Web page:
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Smith's slim margin of victory suggests a challenge for the Alberta election

While Danielle Smith, the new leader of the Alberta UCP, did come away with a victory Thursday night, it didn't happen until the final ballot was tallied.

Political experts say a situation like that suggests she will have a tough time in the upcoming election.

"It was a bit of a squeaker. There were some real shocked faces in the room when the first ballot came in and she was below 44, 43, 41 per cent – was a bit of a shocker," said ThinkHQ's Marc Henry in an interview with CTV Calgary Morning Live on Friday.

"You knew it was going to be perhaps a longer night than you expected."

Henry says with about 230 days to go before an election, the UCP "jettisoned" a leader with 51 per cent support and then installed a new leader with just 54 per cent approval.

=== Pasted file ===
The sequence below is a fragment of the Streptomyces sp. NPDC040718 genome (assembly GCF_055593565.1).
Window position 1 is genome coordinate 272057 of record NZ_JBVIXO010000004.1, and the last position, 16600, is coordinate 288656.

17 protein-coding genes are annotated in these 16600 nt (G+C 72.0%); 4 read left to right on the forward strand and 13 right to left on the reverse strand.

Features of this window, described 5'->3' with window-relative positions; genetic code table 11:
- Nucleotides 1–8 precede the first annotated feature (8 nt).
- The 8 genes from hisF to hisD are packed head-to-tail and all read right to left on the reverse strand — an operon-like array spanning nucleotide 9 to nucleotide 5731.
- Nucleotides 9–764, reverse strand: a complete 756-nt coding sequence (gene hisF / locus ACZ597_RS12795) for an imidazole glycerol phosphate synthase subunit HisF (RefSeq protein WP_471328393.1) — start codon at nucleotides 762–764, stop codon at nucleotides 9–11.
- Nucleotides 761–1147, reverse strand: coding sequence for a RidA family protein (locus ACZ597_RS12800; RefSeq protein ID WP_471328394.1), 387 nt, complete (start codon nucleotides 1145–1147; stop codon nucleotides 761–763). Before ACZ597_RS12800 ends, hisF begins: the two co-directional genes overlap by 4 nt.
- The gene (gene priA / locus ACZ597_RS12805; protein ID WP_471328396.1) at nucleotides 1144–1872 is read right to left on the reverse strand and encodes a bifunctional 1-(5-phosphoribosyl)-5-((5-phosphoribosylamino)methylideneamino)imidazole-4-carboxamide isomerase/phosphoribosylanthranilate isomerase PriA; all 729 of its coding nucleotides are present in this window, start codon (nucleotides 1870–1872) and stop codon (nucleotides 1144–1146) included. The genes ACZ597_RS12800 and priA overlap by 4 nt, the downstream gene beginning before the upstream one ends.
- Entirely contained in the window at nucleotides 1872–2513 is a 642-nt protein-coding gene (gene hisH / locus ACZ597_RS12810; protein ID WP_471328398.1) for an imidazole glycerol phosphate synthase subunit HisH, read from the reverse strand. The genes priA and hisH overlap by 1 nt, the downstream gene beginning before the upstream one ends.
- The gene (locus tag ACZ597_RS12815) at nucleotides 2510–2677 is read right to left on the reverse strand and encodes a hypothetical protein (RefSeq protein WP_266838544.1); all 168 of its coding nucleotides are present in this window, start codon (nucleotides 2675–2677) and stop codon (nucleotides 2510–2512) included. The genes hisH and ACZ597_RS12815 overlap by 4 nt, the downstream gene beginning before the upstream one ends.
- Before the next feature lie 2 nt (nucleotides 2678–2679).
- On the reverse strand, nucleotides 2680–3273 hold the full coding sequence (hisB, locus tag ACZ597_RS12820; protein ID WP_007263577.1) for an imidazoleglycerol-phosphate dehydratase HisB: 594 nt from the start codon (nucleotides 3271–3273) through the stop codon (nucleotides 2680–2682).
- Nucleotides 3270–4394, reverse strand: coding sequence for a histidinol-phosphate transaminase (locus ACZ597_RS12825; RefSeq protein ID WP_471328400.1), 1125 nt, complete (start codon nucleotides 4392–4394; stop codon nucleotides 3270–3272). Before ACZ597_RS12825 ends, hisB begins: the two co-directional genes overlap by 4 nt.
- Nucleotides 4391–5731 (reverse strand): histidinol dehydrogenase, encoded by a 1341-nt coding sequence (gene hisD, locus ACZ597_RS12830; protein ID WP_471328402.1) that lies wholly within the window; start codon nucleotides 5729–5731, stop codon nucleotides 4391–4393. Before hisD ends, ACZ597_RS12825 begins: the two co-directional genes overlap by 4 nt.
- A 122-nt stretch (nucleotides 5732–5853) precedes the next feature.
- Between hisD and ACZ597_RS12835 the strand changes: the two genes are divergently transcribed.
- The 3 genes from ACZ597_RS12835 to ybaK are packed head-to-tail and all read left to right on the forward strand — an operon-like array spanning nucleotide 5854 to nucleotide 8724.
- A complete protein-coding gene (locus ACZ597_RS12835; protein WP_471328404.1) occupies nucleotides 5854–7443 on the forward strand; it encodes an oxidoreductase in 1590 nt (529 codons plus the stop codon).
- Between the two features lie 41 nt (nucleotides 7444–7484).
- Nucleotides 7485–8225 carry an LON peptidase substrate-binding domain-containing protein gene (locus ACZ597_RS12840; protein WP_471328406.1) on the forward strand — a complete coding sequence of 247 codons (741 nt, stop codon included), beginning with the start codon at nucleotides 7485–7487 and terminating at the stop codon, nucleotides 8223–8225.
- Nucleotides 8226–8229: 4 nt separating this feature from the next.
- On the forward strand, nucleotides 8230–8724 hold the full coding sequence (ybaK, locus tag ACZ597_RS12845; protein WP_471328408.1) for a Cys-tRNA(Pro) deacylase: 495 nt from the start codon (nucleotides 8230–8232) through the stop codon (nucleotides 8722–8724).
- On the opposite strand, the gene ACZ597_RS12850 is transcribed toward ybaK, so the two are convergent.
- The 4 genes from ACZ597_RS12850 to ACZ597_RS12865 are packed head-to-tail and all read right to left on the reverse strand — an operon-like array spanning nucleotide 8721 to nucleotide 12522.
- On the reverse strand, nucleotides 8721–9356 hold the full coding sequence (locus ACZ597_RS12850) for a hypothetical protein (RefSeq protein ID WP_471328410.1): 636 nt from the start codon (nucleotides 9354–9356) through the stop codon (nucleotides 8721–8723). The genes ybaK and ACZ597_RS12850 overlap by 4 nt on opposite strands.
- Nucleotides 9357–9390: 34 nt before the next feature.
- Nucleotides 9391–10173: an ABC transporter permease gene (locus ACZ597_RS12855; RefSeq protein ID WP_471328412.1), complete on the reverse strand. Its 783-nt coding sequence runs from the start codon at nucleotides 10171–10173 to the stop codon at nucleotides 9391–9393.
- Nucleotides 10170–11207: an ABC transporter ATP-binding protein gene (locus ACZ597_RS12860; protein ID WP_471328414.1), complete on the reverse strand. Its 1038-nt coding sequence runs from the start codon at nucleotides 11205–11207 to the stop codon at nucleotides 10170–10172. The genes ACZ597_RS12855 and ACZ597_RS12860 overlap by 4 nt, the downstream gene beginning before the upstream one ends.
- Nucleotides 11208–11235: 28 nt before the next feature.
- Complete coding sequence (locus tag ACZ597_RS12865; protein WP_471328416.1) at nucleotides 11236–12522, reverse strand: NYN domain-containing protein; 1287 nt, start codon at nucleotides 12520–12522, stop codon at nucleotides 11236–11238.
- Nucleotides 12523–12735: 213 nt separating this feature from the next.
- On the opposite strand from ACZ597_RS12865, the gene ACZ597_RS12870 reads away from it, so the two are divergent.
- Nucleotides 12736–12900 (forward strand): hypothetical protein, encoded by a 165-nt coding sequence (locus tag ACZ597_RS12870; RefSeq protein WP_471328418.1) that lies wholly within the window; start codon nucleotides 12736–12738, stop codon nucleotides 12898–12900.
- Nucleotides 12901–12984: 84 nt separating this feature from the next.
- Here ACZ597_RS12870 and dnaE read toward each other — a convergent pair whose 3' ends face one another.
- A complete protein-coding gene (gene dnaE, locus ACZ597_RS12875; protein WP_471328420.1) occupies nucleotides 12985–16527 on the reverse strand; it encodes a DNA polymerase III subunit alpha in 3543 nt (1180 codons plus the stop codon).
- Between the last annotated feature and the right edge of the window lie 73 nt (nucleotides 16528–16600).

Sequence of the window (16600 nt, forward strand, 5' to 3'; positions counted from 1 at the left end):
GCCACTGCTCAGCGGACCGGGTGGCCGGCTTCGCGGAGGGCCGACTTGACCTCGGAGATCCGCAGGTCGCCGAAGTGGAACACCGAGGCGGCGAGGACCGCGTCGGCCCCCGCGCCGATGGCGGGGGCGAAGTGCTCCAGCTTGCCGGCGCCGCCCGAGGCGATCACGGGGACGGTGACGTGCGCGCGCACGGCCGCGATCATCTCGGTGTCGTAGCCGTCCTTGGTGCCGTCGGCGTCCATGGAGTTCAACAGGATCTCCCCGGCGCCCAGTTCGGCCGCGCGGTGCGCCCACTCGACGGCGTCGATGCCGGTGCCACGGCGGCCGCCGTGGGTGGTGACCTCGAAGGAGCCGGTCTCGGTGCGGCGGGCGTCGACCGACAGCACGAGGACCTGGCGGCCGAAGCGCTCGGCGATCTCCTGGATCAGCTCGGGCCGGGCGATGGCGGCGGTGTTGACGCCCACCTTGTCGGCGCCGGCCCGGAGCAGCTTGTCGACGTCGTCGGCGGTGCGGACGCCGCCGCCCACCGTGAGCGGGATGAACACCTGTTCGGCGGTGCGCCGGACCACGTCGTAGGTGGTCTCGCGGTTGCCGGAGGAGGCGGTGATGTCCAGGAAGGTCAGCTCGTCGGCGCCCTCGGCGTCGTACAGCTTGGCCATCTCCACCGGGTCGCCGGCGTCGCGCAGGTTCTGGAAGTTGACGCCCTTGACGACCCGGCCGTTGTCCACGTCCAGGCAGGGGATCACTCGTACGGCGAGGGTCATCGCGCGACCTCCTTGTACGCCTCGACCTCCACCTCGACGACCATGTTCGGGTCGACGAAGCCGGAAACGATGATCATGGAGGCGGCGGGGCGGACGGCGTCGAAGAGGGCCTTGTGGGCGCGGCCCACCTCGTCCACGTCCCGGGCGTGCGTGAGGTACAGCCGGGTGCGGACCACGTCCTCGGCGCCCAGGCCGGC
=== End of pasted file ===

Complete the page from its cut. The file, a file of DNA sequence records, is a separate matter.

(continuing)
"It doesn't exactly scream 'unity.' Danielle Smith has a pretty significant task ahead of her, trying to bring that party back together and in a very short period of time," he said.

Henry says the UCP was built on one premise – to defeat the NDP in an election – so it's natural that a lot of their thinking doesn't connect.

"They were sewn together for electoral purposes. So, it's a fairly young party in that sense – they don't have a lot of history."

He adds some of the viewpoints that Smith touched on in her victory speech were appealing to UCP voting members, but might be less palatable by a wider range of Albertans.

"(They) would be seen as more extreme views to the mainstream of the electorate. At some point, she is going to have to tailor her message to capture a broader audience."

Henry says Calgary will be "the battleground" for Smith in next year's election and while her rhetoric may work in some communities, it likely won't there.

"It's going to come down to Calgary to decide who will be government in the next election – there are a lot of seats here. So, it's very important to both the NDP and the UCP that they capture the majority of seats in Calgary."

According to data, there are approximately 124,000 registered members of the Alberta UCP and about 83,000 cast ballots were cast in the leadership vote.

Smith claimed victory, and the office of Alberta's premier, with just 53.8 per cent or about 45,000 ballots.

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